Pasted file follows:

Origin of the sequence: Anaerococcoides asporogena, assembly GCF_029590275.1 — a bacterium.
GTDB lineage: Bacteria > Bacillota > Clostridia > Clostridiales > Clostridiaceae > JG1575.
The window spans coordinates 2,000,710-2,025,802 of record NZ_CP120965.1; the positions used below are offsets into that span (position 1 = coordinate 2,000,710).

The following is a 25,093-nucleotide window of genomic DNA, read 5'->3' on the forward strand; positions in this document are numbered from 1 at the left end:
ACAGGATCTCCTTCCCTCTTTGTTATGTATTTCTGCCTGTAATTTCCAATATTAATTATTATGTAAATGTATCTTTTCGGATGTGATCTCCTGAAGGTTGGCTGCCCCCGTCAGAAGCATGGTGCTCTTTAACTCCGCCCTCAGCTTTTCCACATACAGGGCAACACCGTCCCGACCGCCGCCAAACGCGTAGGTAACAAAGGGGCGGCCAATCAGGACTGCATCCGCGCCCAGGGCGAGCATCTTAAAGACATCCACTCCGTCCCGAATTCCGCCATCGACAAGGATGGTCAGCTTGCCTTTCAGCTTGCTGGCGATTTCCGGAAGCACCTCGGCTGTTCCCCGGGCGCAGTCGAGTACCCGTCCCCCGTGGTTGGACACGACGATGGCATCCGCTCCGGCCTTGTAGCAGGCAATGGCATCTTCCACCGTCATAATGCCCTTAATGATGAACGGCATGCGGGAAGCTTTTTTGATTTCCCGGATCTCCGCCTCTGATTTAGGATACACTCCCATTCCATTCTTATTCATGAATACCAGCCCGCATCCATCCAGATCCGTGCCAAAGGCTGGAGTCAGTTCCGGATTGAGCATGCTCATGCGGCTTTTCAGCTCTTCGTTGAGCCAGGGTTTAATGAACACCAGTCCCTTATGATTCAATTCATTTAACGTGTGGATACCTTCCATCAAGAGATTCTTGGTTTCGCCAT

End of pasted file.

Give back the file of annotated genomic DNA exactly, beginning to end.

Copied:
Origin of the sequence: Anaerococcoides asporogena, assembly GCF_029590275.1 — a bacterium.
GTDB lineage: Bacteria > Bacillota > Clostridia > Clostridiales > Clostridiaceae > JG1575.
The window spans coordinates 2,000,710-2,025,802 of record NZ_CP120965.1; the positions used below are offsets into that span (position 1 = coordinate 2,000,710).

The following is a 25,093-nucleotide window of genomic DNA, read 5'->3' on the forward strand; positions in this document are numbered from 1 at the left end:
ACAGGATCTCCTTCCCTCTTTGTTATGTATTTCTGCCTGTAATTTCCAATATTAATTATTATGTAAATGTATCTTTTCGGATGTGATCTCCTGAAGGTTGGCTGCCCCCGTCAGAAGCATGGTGCTCTTTAACTCCGCCCTCAGCTTTTCCACATACAGGGCAACACCGTCCCGACCGCCGCCAAACGCGTAGGTAACAAAGGGGCGGCCAATCAGGACTGCATCCGCGCCCAGGGCGAGCATCTTAAAGACATCCACTCCGTCCCGAATTCCGCCATCGACAAGGATGGTCAGCTTGCCTTTCAGCTTGCTGGCGATTTCCGGAAGCACCTCGGCTGTTCCCCGGGCGCAGTCGAGTACCCGTCCCCCGTGGTTGGACACGACGATGGCATCCGCTCCGGCCTTGTAGCAGGCAATGGCATCTTCCACCGTCATAATGCCCTTAATGATGAACGGCATGCGGGAAGCTTTTTTGATTTCCCGGATCTCCGCCTCTGATTTAGGATACACTCCCATTCCATTCTTATTCATGAATACCAGCCCGCATCCATCCAGATCCGTGCCAAAGGCTGGAGTCAGTTCCGGATTGAGCATGCTCATGCGGCTTTTCAGCTCTTCGTTGAGCCAGGGTTTAATGAACACCAGTCCCTTATGATTCAATTCATTTAACGTGTGGATACCTTCCATCAAGAGATTCTTGGTTTCGCCAT